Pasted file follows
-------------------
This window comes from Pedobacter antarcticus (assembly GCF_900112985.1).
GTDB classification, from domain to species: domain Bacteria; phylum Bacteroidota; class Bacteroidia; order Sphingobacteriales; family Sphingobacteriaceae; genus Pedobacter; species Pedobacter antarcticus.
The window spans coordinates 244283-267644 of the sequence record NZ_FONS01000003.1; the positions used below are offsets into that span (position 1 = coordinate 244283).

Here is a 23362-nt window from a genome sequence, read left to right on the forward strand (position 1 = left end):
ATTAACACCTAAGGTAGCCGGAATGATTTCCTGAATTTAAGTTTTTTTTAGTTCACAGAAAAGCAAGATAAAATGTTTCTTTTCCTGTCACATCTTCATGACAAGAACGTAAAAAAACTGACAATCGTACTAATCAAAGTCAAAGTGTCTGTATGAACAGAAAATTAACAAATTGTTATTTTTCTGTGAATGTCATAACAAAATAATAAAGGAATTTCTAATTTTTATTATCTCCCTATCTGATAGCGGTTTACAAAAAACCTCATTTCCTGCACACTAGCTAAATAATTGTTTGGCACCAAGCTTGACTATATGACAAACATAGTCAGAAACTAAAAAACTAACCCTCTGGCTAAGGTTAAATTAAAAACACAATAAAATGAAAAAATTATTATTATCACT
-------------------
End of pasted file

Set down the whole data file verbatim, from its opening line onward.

This window comes from Pedobacter antarcticus (assembly GCF_900112985.1).
GTDB classification, from domain to species: domain Bacteria; phylum Bacteroidota; class Bacteroidia; order Sphingobacteriales; family Sphingobacteriaceae; genus Pedobacter; species Pedobacter antarcticus.
The window spans coordinates 244283-267644 of the sequence record NZ_FONS01000003.1; the positions used below are offsets into that span (position 1 = coordinate 244283).

Here is a 23362-nt window from a genome sequence, read left to right on the forward strand (position 1 = left end):
ATTAACACCTAAGGTAGCCGGAATGATTTCCTGAATTTAAGTTTTTTTTAGTTCACAGAAAAGCAAGATAAAATGTTTCTTTTCCTGTCACATCTTCATGACAAGAACGTAAAAAAACTGACAATCGTACTAATCAAAGTCAAAGTGTCTGTATGAACAGAAAATTAACAAATTGTTATTTTTCTGTGAATGTCATAACAAAATAATAAAGGAATTTCTAATTTTTATTATCTCCCTATCTGATAGCGGTTTACAAAAAACCTCATTTCCTGCACACTAGCTAAATAATTGTTTGGCACCAAGCTTGACTATATGACAAACATAGTCAGAAACTAAAAAACTAACCCTCTGGCTAAGGTTAAATTAAAAACACAATAAAATGAAAAAATTATTATTATCACT